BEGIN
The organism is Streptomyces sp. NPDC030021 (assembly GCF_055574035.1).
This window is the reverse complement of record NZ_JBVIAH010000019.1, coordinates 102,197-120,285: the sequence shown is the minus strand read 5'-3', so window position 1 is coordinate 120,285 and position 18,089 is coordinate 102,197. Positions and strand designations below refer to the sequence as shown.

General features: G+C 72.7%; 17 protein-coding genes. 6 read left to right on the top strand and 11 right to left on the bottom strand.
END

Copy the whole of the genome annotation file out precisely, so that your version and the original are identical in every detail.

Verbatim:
The organism is Streptomyces sp. NPDC030021 (assembly GCF_055574035.1).
This window is the reverse complement of record NZ_JBVIAH010000019.1, coordinates 102,197-120,285: the sequence shown is the minus strand read 5'-3', so window position 1 is coordinate 120,285 and position 18,089 is coordinate 102,197. Positions and strand designations below refer to the sequence as shown.

General features: G+C 72.7%; 17 protein-coding genes. 6 read left to right on the top strand and 11 right to left on the bottom strand.